For a given example, FGSM computes the derivative of the model’s loss function with respect to each pixel, then it modifies each pixel in the direction of the gradient by a chosen perturbation size $\epsilon$. Given an example $x$, this method computes an adversarial example $x^*$ as

where $J(\theta, x, y)$ is the target model’s loss function, with $\theta$ as the model’s parameters, and $y$ as the label of the given example $x$.

Let’s take a closer look at the effect of an adversarial example on the target network. On the left we see a natural, on the right an adversarial example:

Here is the output of the model’s softmax layer for the left (natural) example:

[[0.000000 0.000000 0.000000 0.000000 0.999992 0.000000 0.000000 0.000000 0.000000 0.000008]]

Here is the output for the right (adversarial) example:

[[0.051990 0.006389 0.050749 0.010629 0.253468 0.015621 0.035309 0.007679 0.120034 0.448132]]

We can interpret each of the numbers as the model’s certainty. The number at the i-th index is how certain the model is that the given example belongs to the i-th class. The index of the greatest number in this array corresponds to the predicted class. We can see that the network is fairly certain about the left image being a four, whereas for the right image it’s convinced that it’s a nine.

Note that generated adversarial examples don’t neccesarily succeed at deceiving the target network. Out of the 10000 adversarial examples we created, 38.69% fail at deceiving the target network. We can see one such case by examining the following example:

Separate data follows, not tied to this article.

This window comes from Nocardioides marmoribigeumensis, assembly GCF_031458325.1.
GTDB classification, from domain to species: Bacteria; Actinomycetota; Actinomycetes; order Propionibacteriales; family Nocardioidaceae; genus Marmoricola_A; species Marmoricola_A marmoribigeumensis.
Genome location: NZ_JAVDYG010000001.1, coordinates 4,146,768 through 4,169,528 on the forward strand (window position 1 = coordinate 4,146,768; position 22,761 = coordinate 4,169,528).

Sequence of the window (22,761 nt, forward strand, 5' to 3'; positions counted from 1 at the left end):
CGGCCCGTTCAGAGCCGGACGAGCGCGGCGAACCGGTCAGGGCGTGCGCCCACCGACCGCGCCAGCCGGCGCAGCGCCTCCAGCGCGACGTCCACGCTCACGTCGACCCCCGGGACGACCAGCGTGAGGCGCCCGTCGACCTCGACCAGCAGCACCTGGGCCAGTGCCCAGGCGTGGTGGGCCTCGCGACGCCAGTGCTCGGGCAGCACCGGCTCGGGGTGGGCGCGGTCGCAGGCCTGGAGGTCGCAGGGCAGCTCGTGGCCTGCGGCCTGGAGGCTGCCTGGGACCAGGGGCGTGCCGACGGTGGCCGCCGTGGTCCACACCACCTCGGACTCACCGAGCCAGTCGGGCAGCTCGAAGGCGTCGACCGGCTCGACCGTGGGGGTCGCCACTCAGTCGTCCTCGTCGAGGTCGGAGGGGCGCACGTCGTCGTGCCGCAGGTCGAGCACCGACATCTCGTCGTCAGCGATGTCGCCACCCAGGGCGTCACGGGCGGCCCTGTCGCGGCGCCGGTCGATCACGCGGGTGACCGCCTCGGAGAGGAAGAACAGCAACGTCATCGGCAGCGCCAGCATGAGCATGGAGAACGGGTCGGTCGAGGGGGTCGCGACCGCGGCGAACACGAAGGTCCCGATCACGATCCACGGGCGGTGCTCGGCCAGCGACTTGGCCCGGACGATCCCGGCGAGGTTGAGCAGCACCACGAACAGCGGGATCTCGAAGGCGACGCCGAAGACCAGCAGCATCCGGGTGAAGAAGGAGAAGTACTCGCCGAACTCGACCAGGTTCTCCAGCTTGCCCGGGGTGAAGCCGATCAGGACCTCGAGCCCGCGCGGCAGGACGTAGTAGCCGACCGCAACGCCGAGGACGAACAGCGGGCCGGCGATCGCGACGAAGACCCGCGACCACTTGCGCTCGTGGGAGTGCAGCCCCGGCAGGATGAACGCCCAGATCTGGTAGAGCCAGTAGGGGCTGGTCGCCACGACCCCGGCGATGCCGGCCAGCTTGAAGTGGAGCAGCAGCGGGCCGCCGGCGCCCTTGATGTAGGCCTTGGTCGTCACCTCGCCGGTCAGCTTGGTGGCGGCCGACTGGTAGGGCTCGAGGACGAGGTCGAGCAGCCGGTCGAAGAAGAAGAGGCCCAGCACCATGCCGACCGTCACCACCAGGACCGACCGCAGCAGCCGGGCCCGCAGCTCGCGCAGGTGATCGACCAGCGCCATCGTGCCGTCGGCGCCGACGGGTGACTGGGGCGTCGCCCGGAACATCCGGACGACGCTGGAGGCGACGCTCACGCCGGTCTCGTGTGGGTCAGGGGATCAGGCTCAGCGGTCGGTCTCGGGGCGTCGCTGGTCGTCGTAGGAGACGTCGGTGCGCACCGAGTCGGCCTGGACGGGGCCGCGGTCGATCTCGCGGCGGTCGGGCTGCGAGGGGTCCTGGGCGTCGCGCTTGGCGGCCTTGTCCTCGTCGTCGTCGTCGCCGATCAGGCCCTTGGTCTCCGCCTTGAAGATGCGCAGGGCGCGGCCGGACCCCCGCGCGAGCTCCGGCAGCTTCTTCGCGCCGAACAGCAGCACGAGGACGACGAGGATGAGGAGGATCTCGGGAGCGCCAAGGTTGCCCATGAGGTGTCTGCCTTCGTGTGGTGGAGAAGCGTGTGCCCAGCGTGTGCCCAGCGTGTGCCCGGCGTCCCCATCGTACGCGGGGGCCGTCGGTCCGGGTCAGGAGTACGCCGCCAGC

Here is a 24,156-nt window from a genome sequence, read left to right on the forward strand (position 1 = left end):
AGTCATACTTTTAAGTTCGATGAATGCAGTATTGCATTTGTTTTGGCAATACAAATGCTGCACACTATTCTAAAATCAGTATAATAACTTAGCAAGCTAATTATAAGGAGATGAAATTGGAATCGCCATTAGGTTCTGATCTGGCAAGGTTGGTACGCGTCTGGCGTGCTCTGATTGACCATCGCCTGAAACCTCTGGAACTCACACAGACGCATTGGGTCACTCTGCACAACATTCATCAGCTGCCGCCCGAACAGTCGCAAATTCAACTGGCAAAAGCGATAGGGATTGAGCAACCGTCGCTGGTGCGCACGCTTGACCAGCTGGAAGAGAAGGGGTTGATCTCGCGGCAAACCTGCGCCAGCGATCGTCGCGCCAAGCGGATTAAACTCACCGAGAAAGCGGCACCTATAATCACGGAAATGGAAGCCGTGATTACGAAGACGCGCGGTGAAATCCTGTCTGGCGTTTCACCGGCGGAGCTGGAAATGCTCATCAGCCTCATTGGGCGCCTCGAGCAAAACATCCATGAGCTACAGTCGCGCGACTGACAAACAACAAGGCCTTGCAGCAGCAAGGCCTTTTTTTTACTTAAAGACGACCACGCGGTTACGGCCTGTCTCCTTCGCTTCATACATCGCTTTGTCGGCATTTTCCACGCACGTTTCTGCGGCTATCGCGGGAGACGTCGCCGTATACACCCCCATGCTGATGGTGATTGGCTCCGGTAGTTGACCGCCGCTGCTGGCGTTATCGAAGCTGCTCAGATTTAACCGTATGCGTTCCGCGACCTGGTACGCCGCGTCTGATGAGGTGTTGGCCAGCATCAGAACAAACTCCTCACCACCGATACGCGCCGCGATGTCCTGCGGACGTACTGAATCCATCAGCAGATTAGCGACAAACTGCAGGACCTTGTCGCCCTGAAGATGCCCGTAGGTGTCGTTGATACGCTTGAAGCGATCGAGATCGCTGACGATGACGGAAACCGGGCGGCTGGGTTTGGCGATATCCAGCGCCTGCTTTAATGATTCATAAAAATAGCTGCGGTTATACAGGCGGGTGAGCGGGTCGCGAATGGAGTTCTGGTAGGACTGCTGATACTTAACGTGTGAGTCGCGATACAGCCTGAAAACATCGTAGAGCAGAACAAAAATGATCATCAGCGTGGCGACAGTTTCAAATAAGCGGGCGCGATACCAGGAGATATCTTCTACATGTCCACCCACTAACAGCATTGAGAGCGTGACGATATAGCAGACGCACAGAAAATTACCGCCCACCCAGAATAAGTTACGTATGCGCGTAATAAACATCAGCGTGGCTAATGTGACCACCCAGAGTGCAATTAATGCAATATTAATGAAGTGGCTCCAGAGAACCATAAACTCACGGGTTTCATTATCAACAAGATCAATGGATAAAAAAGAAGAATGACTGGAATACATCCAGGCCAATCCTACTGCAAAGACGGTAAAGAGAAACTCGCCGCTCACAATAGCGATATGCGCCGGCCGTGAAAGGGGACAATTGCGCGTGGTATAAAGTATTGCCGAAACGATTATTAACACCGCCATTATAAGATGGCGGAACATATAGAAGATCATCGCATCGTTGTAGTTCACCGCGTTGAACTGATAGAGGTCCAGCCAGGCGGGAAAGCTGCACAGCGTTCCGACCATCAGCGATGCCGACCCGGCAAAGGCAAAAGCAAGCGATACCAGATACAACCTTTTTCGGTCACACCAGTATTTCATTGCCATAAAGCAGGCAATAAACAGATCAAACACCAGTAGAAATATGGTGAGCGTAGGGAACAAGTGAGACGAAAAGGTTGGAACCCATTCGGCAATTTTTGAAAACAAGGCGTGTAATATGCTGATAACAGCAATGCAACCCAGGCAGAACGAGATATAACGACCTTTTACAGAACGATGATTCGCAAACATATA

Here is the output for the left (natural) example:

[[0.000000 0.000000 1.000000 0.000000 0.000000 0.000000 0.000000 0.000000 0.000000 0.000000]]

Here is the output for the right (adversarial) example:

[[0.163652 0.104641 0.446153 0.014896 0.021194 0.021860 0.091441 0.009633 0.096387 0.030143]]

We see that for the natural example, the model is certain that it’s a two. For the adversarial example, the model’s certainty that it’s a two drops significantly, but it still thinks it’s a two.

To conclude, we trained a neural network on MNIST that achieves >99% accuracy on the test set. Then we used FGSM to craft an adversarial test set for which the same network achieves 38.69% accuracy. In the end, we examined the effect of adversarial examples on the model’s softmax output. Note that there are more powerful attack algorithms that result in less perceptible perturbations of the image, and that cause the target model to make mistakes with much higher certainty. For example, performing the same experiment using Carlini and Wagner’s attack (C&W) results in the target model having less than 1% accuracy on the adversarial test set.



References:

[1]: Sun, Lu, Mingtian Tan, and Zhe Zhou. “A survey of practical adversarial example attacks.” Cybersecurity 1.1 (2018): 9.

[2]: Papernot, Nicolas, Patrick McDaniel, and Ian Goodfellow. “Transferability in machine learning: from phenomena to black-box attacks using adversarial samples.” arXiv preprint arXiv:1605.07277 (2016).

[3]: Papernot, Nicolas, et al. “Practical black-box attacks against machine learning.” Proceedings of the 2017 ACM on Asia conference on computer and communications security. ACM, 2017.

[4]: Kurakin, Alexey, Ian Goodfellow, and Samy Bengio. “Adversarial examples in the physical world.” arXiv preprint arXiv:1607.02533 (2016).

[5]: Athalye, Anish, et al. “Synthesizing robust adversarial examples.” arXiv preprint arXiv:1707.07397 (2017).

[6]: Sharif, Mahmood, et al. “Accessorize to a crime: Real and stealthy attacks on state-of-the-art face recognition.” Proceedings of the 2016 ACM SIGSAC Conference on Computer and Communications Security. ACM, 2016.

[7]: Eykholt, Kevin, et al. “Robust physical-world attacks on deep learning models.” arXiv preprint arXiv:1707.08945 (2017).

David Glavas

David Glavas

Computer science student